Incorporating biosensing technologies into simulations may seem like a no-brainer, and it can be, as long as you adhere to the list of best practice questions we outline in this article. Simulated environments are useful for testing scenarios before they become reality – to ensure safety, assess and train for performance, understand user interactions, and develop future applications. It makes sense to place people in simulators to detect their cognitive, physiological, and emotional behavior in response to that environment. With biosensors like eye tracking, facial expression analysis, heart rate monitoring, or muscle activity assessment, you can collect in-the-moment behavioral reactions. However, that all hinges on your ability to accurately capture, analyze, and maintain the data you collect in a biometrics simulator lab, from setup resources to data collection and education. In this article, I’d like to share with you a run-down of the types of checklist questions we ask potential clients of iMotions to help them assess whether they are ready to make an investment in a simulator lab.
Question 1: What is your research purpose or application field?
Simulators are definitely not one size fits all. They can fit on a desktop or take up an entire building, and their prices can range from $50 for X-Plane on a simple SteamVR setup, to millions of dollars in acquisition cost and operations. And the range of industries that simulators are applicable to is even broader. Consider this non-exhaustive list:
- Aviation: air traffic controllers, pilot training, or (re)certification
- Automotive: engineering, UI, Driver Monitoring Systems, impaired driving, autonomous driving, motorcycles
- Consumer behavior: in-store shopping, virtual checkout, store prototypes
- Maritime: navigation, logistics, battleships
- Transportation & Logistics: railroad, mining
- Defense & Law Enforcement: training & performance, emergency response
- Healthcare: surgical or medical training, rehabilitation, clinical research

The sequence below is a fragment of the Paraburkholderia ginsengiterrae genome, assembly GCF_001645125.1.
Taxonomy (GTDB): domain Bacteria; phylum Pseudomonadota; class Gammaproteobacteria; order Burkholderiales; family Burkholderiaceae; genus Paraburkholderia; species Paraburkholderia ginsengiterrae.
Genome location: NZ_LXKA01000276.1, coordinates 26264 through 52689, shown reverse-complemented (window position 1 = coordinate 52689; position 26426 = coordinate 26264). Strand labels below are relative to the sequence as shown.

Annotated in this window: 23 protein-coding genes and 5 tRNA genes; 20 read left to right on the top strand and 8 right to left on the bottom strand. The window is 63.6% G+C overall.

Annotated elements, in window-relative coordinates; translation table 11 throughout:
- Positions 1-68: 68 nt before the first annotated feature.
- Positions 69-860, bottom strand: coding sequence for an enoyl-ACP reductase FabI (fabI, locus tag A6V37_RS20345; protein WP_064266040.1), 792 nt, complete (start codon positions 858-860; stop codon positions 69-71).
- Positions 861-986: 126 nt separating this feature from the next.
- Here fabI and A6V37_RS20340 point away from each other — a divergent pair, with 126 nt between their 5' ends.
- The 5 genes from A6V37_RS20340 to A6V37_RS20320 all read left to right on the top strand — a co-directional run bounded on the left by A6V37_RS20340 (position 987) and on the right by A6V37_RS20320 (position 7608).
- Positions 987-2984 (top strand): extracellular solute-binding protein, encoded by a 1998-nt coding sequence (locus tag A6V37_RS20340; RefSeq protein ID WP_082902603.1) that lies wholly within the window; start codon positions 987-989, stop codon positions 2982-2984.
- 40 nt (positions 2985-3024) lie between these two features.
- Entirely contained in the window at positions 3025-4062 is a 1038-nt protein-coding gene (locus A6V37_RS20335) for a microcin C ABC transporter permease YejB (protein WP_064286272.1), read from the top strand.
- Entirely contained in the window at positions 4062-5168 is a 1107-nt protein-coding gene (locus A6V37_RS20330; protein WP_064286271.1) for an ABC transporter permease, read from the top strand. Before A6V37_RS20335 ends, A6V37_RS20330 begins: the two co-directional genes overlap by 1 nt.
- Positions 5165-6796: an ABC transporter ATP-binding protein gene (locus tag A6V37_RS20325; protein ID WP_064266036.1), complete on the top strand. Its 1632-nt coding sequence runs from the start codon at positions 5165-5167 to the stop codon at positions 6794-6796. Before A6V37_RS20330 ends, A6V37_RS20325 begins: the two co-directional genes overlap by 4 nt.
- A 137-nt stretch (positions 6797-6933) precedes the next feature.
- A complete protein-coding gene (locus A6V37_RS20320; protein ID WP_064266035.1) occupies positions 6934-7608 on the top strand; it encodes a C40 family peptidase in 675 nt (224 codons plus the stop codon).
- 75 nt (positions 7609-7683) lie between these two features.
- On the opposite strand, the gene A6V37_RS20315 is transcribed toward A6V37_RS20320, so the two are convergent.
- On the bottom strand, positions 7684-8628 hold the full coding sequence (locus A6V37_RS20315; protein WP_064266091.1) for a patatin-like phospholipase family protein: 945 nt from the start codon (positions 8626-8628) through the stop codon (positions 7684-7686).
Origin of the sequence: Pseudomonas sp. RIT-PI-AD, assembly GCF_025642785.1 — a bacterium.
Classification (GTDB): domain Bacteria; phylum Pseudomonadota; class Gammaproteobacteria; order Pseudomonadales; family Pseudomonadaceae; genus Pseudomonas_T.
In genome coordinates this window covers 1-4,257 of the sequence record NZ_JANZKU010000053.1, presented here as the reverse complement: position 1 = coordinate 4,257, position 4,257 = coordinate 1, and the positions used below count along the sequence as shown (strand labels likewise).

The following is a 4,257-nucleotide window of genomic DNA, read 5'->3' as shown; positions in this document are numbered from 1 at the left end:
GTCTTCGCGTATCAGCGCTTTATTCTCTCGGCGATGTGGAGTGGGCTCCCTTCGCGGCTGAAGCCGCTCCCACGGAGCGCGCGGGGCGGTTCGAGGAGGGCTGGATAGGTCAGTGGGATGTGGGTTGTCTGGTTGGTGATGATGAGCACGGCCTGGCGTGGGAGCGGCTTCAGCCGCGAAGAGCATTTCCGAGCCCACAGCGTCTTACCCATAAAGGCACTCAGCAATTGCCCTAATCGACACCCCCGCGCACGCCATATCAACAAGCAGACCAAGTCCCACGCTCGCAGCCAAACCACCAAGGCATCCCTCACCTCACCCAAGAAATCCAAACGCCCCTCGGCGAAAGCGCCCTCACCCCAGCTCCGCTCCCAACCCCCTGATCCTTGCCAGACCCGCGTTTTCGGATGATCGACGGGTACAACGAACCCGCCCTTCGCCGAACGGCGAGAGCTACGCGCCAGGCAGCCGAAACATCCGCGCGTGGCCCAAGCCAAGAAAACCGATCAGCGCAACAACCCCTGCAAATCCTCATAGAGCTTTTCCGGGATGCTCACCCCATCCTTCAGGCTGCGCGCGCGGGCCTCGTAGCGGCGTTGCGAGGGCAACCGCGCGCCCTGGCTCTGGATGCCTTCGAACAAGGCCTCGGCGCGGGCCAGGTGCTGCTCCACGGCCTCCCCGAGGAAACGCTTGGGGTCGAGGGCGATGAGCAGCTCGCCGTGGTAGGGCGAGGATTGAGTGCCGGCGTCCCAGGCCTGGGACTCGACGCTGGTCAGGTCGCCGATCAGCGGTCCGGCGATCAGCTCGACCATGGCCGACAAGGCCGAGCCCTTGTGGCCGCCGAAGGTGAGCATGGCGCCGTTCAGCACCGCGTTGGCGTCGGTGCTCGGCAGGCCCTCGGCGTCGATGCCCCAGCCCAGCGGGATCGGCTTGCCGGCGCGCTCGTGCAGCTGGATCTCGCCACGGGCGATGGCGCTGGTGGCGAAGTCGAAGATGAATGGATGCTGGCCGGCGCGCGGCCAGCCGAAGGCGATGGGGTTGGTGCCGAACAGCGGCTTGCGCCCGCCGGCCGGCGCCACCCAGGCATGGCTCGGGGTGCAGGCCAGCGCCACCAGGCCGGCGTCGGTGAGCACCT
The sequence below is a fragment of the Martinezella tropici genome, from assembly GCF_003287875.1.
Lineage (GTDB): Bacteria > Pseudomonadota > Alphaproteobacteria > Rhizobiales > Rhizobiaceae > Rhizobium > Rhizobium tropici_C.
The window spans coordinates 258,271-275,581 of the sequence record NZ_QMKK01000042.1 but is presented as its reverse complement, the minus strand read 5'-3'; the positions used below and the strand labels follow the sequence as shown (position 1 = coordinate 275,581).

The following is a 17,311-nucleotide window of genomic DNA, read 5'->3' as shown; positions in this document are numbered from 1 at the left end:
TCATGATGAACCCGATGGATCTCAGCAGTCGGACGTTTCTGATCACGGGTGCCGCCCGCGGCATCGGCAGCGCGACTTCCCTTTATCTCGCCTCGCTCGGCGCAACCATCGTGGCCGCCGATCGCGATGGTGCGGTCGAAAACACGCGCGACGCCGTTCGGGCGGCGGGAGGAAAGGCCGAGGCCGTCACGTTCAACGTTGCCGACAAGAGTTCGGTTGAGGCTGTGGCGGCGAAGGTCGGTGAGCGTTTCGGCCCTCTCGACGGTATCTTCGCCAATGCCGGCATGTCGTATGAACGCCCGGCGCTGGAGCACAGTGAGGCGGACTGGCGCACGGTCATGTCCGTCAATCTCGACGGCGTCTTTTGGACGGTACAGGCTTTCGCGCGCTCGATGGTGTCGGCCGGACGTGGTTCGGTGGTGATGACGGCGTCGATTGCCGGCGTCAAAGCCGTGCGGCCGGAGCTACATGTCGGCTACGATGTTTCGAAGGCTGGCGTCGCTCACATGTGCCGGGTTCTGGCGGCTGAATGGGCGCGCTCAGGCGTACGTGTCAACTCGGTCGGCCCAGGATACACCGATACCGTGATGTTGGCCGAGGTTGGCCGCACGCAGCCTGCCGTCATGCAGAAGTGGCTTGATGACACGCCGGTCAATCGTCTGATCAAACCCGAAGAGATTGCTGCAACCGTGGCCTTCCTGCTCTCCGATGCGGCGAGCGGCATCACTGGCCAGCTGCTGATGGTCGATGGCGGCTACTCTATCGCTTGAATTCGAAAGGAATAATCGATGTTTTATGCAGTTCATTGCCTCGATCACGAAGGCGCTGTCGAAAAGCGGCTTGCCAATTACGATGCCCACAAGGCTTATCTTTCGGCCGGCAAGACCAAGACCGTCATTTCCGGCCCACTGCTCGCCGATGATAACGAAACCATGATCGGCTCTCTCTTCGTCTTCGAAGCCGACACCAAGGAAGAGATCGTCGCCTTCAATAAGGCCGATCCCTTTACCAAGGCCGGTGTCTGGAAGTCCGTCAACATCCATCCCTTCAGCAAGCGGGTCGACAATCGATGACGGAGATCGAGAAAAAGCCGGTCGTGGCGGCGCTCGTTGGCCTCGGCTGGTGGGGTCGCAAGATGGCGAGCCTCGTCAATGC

- Human Factors: Human-Computer Interaction, mechanical engineering
- Urban Planning: intersection research, bicycle paths, architecture
- Workspace: workstation analysis, cognition & fatigue
When we meet potential iMotions clients within these application areas, we typically want to find out what the scope of the questions they’re investigating is. Is it UX/UI/Design questions? Is it for personnel training? Does it have an educational component as well? Usually, the answer to these questions is: “yes, all three.” We, therefore, recommend meeting with your team and aligning on the primary and secondary objectives of the lab. Having a cross-functional agreement will help you designate appropriate stakeholders who all understand the common goals and how to achieve them.
Question 2: How many people will be establishing, maintaining, and using the lab?
You should conceptualize your simulator lab as a common resource used across many people and departments, but with clear lines as to who maintains what. Inviting several stakeholders or departments into the leadership of the lab gives you the opportunity to create a shared resource that many people will have an active hand in organizing and maintaining, in terms of startup costs, daily participation, lines of command, and lab sustainability.
Then, there’s the people power, as it relates to actually running day-to-day operations. This is one of your most important resource questions. Who will actually manage the lab? Will you have a dedicated lab manager? Will it be your IT department? If you have a lab manager, is that person a student?